Jan 30, 2017
By Trevor Shewfelt, Pharmacist at the Dauphin Clinic Pharmacy
Long before former UKIP leader Nigel Farage became "Mr. Brexit" or signed on to becoming an "unofficial Trump Advisor", London had a stink to it. In 1858 the smell from the River Thames was so bad, that summer was called the "Great Stink of London". Not only did the river stink, people were dying. In 1853-1854 more than 10,000 Londoners were killed by cholera. Although at the time people thought these recurrent epidemics of cholera were caused by the stink itself, they weren't far off. Cholera is a water borne disease most often associated with a lack of sewage treatment. London needed a super hero. And the engineer, Joseph Bazalgette with his handle bar moustache swooped in to the rescue. Bazalgette designed the sewer system that connected most of London by 1866. With a proper sewage system, there were no more cholera outbreaks and no more stink for London.
I remember in University if you went out to the bar, when you came home your clothes stank of smoke even if you weren't a smoker. Going back farther, Myles remembers when the patients, pharmacists and doctors were all smoking all day long at the clinic. He remembers ashtrays built into the arm rests of the chairs in the waiting room. Things are different now. You can't smoke at most indoor workplaces at all. You can't smoke in restaurants, planes, malls or movie theaters. And taxes have made cigarettes very expensive. Just like Bazalgette designed sewers in London to greatly reduce the chance of cholera, various laws and regulations in Manitoba have made it very difficult to be a smoker.
From a public health point of view, less smokers are great. Smoking is the number 1 cause of premature death in North America. Name a body part, and we can tell you how smoking is bad for it. Other than the heart, lungs and cancer that everyone knows about, let's talk about some less discussed problems. Smoking decreases the blood flow to the skin, and this leads to leathery-looking skin and increased wrinkling. The more you smoke, the more likely you are to get cataracts -an eye problem that can lead to blindness. Smoking is the main reason people get cancer in the mouth. Smoking makes it harder for your saliva to remove germs in your mouth. You'll get stains, bad breath, and a higher chance of gum disease. Smokers are twice as likely as non-smokers to develop psoriasis - a disfiguring red and silver rash that can occur anywhere on your body. Smokers are more prone to stomach ulcers. The ulcers don't heal as fast, and they're more likely to recur. There's also growing evidence that smoking may increase the risk of chronic bowel disease. Finally, guys, smoking causes impotence. So, it is great that we have less smokers. However, since the anti-smoking regulations have worked so well, most of the people who could quit smoking without too much difficulty, already have. It seems like the people who are still smoking either really don't want to quit, or have a really hard time quitting.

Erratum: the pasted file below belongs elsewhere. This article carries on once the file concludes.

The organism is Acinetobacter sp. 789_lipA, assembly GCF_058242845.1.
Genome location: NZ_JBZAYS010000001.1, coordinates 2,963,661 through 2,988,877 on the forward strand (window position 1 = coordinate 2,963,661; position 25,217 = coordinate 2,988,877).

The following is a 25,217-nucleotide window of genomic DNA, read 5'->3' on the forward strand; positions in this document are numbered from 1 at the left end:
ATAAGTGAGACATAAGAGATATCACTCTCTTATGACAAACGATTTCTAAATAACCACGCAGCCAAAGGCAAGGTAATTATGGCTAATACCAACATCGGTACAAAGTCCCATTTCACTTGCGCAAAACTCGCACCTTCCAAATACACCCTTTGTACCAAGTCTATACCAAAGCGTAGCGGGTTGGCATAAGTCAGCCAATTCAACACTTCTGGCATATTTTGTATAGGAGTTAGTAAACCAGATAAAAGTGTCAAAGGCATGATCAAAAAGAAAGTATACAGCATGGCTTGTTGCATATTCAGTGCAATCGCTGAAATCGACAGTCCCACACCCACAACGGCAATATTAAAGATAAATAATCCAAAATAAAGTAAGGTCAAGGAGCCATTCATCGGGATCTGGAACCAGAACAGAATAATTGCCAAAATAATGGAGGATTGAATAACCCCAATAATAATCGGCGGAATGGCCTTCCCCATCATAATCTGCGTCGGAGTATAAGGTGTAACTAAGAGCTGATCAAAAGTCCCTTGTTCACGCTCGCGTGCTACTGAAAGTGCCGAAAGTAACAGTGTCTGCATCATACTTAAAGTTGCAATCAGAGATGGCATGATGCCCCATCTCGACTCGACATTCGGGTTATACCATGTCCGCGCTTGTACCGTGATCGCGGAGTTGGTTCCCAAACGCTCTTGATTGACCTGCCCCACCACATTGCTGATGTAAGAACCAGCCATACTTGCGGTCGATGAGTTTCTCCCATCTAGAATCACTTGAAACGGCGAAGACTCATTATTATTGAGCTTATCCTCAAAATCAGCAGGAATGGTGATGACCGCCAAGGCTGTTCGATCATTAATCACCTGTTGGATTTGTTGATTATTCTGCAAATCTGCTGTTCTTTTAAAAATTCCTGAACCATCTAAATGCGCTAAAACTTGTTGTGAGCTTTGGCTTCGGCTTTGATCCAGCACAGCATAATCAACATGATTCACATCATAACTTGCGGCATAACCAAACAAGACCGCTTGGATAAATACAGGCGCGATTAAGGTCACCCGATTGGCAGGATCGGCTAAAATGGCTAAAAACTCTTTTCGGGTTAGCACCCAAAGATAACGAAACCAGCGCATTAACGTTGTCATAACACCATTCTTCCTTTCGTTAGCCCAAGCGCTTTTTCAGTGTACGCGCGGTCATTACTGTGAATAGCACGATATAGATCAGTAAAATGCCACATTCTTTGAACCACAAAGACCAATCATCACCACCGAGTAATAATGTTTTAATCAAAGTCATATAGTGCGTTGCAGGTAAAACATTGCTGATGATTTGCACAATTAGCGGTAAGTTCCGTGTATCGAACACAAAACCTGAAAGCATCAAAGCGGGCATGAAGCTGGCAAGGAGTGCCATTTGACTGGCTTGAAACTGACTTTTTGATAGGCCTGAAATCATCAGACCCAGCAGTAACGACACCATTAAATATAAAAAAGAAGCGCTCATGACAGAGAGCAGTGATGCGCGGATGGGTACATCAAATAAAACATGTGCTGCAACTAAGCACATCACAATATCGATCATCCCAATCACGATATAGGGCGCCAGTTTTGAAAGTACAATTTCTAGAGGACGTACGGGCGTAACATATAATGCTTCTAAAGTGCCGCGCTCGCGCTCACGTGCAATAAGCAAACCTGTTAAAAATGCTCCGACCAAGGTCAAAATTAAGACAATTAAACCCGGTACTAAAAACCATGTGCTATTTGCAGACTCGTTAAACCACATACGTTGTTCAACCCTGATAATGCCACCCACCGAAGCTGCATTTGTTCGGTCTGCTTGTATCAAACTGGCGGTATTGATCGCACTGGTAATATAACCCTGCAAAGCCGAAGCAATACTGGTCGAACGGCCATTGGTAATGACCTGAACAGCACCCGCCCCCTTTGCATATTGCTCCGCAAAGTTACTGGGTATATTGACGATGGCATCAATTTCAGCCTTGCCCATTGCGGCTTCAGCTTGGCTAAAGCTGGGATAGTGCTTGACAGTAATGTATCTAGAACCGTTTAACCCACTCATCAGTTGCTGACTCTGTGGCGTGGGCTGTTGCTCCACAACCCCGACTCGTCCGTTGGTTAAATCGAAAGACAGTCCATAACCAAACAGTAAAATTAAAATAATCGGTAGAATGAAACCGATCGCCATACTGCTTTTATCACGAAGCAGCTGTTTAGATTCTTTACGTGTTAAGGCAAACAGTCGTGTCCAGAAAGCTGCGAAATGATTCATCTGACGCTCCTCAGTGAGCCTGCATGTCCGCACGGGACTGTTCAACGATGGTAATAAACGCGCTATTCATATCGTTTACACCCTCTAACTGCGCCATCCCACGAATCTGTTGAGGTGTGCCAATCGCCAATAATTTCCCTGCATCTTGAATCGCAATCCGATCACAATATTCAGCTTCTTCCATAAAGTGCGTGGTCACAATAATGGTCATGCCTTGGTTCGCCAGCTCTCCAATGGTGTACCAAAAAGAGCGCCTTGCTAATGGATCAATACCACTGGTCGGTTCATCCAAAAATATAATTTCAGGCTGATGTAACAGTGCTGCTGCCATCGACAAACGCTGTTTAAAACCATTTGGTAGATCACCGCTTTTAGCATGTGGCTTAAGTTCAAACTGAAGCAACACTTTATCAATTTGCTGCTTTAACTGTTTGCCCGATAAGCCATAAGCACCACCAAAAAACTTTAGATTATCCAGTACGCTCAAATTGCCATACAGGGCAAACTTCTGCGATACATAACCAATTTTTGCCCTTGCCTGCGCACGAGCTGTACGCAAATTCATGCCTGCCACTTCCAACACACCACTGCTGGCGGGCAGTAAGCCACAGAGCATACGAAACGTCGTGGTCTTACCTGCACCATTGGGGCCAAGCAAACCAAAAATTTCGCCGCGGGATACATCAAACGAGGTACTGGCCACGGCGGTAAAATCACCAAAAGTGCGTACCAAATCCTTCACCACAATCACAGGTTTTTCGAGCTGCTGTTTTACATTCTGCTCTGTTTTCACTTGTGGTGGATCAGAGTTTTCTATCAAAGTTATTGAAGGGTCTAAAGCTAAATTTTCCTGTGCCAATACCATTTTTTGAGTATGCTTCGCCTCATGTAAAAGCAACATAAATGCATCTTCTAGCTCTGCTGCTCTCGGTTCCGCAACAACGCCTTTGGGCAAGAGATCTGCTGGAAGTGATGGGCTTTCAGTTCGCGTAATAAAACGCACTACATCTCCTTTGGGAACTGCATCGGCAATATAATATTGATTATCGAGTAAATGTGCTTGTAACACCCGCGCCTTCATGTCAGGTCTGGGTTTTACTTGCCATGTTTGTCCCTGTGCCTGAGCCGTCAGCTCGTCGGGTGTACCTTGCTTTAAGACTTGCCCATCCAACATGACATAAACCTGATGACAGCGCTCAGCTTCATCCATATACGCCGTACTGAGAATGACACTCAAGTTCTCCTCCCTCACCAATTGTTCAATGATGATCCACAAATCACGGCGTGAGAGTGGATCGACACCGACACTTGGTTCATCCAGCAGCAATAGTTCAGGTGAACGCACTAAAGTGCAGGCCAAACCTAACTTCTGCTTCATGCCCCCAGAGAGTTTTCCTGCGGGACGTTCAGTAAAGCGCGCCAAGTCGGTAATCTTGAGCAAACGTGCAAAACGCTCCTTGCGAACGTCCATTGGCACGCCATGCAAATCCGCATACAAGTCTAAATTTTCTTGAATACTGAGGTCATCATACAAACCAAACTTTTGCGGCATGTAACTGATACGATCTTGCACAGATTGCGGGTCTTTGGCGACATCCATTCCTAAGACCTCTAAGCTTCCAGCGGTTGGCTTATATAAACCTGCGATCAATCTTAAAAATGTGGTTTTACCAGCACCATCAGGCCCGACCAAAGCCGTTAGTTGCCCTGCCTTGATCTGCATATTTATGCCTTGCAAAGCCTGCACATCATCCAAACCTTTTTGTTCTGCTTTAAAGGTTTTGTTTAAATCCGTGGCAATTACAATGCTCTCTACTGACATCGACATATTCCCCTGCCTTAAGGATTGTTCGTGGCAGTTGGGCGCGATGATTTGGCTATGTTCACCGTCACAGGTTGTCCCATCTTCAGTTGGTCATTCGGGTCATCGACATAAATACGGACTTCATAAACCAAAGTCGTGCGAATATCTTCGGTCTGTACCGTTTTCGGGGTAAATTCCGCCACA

What do you do with someone who kinda wants to quit smoking, but isn't quite ready right now? Usually, we tell people to think about it some more and come back and talk to us in the pharmacy when they are ready to quit within the next month. We might give them some info to take home to read about quitting smoking, but honestly, besides being encouragement, there isn't much we can do. Every heard, "You can lead a horse to water, but you can't make him drink?" The smoker must decide for themselves that they really want to quit.